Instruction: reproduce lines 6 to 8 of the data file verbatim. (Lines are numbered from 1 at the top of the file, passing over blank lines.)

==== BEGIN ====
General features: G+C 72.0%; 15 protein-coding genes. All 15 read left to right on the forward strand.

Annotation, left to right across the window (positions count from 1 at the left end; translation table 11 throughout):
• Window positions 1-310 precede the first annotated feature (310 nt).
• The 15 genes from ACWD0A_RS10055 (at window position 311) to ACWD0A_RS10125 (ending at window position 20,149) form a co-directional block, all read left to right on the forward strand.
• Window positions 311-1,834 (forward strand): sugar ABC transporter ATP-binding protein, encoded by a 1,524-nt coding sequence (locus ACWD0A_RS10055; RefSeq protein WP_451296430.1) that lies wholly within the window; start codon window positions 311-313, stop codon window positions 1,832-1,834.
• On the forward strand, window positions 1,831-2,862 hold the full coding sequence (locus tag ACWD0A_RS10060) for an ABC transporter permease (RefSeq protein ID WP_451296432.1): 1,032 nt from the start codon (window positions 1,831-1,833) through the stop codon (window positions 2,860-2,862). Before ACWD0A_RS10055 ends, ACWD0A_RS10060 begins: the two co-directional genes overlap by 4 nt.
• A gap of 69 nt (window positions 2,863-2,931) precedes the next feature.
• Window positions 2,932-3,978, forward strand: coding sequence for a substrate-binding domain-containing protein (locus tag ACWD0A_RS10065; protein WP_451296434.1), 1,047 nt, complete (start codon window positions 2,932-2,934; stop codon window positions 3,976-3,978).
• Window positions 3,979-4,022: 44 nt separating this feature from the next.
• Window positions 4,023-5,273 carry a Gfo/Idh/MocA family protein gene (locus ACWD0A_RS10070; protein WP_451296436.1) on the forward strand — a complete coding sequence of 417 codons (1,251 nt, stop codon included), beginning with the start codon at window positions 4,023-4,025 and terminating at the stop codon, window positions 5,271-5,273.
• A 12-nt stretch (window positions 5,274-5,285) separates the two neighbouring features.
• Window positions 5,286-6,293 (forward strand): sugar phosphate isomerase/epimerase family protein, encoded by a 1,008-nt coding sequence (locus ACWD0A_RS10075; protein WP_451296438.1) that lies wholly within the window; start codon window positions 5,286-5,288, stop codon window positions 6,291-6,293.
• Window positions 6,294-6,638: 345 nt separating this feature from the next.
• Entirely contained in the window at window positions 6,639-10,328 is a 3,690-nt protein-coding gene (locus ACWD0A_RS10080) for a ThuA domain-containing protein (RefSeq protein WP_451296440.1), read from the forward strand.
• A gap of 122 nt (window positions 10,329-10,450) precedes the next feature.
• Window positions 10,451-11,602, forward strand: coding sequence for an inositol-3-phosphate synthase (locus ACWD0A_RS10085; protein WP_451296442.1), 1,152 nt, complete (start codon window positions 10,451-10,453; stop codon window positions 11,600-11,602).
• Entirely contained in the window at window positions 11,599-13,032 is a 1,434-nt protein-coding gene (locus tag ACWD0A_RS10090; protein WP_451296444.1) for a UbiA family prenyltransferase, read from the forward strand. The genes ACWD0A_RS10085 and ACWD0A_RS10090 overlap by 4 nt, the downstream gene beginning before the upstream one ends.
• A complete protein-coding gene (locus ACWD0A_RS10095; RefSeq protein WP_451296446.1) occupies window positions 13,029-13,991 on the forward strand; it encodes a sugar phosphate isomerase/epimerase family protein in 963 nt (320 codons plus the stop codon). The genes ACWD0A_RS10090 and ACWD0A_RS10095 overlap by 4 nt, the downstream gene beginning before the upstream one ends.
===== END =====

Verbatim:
• On the forward strand, window positions 1,831-2,862 hold the full coding sequence (locus tag ACWD0A_RS10060) for an ABC transporter permease (RefSeq protein ID WP_451296432.1): 1,032 nt from the start codon (window positions 1,831-1,833) through the stop codon (window positions 2,860-2,862). Before ACWD0A_RS10055 ends, ACWD0A_RS10060 begins: the two co-directional genes overlap by 4 nt.
• A gap of 69 nt (window positions 2,863-2,931) precedes the next feature.
• Window positions 2,932-3,978, forward strand: coding sequence for a substrate-binding domain-containing protein (locus tag ACWD0A_RS10065; protein WP_451296434.1), 1,047 nt, complete (start codon window positions 2,932-2,934; stop codon window positions 3,976-3,978).